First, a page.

Who can access transition finance and on what terms?
Beyond the contentious scoping questions of qualifying activities, the resulting dilemma becomes: how should capital be made available? Should transition finance be limited to ring-fenced and use-of-proceeds activities? Or should issuers be eligible for transition finance as general-purpose financing?
Whereas dedicated financing can be directed and tracked to appropriate technologies and assets, general corporate purpose funding runs the risk of lacking assurances of transition impact due to fungibility of capital. However, given the scale of general-purpose financing, excluding it could drastically reduce the potential size and impact of transition finance markets (and, by extension, the speed of real economy decarbonization). Therefore, definitions should outline whether and how sufficient guardrails and monitoring of transition finance can be implemented to include general corporate purpose finance.
Further questions exist around the issuing or borrowing entity: can governments use transition finance to fund economic transformations in line with their nationally determined contributions, or should transition finance focus on corporate and/or project financing? Once eligibility is established, should finance be concessional and/or conditional, with incentives for achieving specific transition-related KPIs and penalties for missing them? For this to work, the transition finance market needs credible data and metrics and must avoid some of the pitfalls associated with the sustainability-linked market.
How can transition finance be deployed credibly?
In the absence of common definitions, clear standards, or necessary guardrails, some financial institutions are deploying transition capital on their own terms, which can lead to confusion in the market as well as accusations of greenwashing. In response, others are shying away from labeling transactions as transition finance but are still providing finance to decarbonize high-emitting companies and projects. As a result, not only do financial institutions face a stigma associated with staying invested in high-emitting companies, but there is uncertainty regarding the credibility and scale of the transition finance market.
So how can financial institutions deploy transition finance credibly? Existing definitions widely agree that transition finance should be predicated on the presence of a credible strategy for the issuer or borrower to decarbonize over time. However, the COP28 roadmap will need to examine what credibility means in this context, and how it can be robustly assessed.
One common criterion is the need for a transition plan. Although transition plans are subject to their own, related, definitional debates, the We Mean Business Coalition defined them as “a forward-looking list of actions taken in the near term to align internal strategies and external climate and energy policy advocacy to reduce GHG emissions in line with a 1.5°C pathway and achieve a just transition.”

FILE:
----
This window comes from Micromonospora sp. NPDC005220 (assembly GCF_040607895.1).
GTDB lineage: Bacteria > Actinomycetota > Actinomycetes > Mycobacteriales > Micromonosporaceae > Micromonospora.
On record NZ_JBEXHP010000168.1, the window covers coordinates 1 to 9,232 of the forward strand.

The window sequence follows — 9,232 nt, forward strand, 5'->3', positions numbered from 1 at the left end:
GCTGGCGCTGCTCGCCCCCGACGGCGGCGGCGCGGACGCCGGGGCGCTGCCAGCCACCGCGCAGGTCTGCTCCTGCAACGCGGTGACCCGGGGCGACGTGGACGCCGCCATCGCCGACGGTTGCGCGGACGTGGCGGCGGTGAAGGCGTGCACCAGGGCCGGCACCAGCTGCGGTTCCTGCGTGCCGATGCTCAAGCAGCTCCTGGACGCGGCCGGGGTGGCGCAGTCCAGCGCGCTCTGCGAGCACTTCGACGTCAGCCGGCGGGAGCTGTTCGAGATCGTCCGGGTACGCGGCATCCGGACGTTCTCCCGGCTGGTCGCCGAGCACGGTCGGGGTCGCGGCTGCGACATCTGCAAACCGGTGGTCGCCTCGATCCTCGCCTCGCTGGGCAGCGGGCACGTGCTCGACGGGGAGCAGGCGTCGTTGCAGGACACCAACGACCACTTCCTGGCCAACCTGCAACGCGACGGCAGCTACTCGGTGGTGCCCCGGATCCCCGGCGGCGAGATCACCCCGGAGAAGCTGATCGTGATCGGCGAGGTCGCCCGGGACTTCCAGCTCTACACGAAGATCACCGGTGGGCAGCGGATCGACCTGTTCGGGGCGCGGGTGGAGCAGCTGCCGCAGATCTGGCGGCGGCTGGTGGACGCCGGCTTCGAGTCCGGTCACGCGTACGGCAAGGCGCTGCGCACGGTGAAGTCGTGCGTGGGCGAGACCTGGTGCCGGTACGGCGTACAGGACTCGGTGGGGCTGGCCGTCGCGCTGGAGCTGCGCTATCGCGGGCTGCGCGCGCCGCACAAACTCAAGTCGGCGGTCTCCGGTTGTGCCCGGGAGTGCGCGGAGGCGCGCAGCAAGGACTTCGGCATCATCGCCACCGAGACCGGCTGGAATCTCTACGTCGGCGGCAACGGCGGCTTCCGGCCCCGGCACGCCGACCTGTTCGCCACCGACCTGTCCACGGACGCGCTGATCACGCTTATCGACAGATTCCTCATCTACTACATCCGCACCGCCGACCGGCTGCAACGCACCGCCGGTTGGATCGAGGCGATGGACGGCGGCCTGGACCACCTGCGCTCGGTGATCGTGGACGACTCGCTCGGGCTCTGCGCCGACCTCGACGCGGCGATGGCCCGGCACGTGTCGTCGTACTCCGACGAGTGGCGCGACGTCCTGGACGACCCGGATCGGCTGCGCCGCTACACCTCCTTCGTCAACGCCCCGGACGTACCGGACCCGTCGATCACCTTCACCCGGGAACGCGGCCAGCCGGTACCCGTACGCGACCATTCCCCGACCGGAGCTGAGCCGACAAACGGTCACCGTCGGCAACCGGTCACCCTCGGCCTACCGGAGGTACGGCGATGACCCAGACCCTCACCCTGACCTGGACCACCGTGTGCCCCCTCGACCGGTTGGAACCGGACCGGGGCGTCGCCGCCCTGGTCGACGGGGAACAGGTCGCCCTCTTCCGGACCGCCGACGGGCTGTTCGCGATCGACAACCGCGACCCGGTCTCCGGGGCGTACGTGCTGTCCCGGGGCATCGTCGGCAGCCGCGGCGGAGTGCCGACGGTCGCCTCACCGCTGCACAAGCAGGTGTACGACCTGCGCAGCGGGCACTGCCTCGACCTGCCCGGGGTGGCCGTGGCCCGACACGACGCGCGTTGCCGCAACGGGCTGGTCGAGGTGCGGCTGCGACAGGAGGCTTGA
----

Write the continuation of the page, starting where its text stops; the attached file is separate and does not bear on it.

In theory, if every company seeking transition finance had published a detailed, comparable transition plan, it would be easy to allocate finance to support implementation of those plans. However, reality is not so simple: in a survey of 18,600 companies, CDP found that fewer than 1 percent met all criteria for having a credible transition plan. As such, broader assessment principles for credible transition strategies are needed — at least in the short term — with financial institutions likely to rely on a mix of client engagement, disclosures, targets, and commitments to evaluate their clients.
Regardless, to ensure credibility and avoid greenwashing, transition finance should be tracked and reported by financial institutions. This is not a controversial statement, but the devil is in the details. What should be tracked? Where, when, and how should it be reported? Must it be independently assured and verified? As the COP28 Presidency notes: “Transition finance strategies will need to be accompanied by forward-looking metrics that measure the impact of finance on transition and decarbonization.” However, existing forward-looking approaches come with a host of challenges that will need to be quickly overcome to robustly deploy, measure, and report transition finance.
What would progress look like?
There are several potential avenues that the COP28 roadmap could take: a single taxonomy that categorizes and de-risks specific technologies, a credible label for transactions and funds, a reporting framework, or just a high-level definition and set of principles.
Whichever path is chosen, a clear definition must put robust guardrails around the what, who, and how of transition finance. This should help reduce confusion, stigma, and greenwashing, and consequently unlock more capital to support decarbonization, particularly in the hardest-to-abate and highest emitting portions of the economy. Without this, the most important question we face — whether we can reach 1.5°C in a just and equitable manner — will no longer be a debate.
The good news is that those meeting at COP28 do not need to start from scratch. Discussions of how to define and deploy credible transition finance are ongoing across the financial, nonprofit, and regulatory spheres, and the COP28 Presidency should ensure that these diverse, expert voices are invited to the table in Dubai.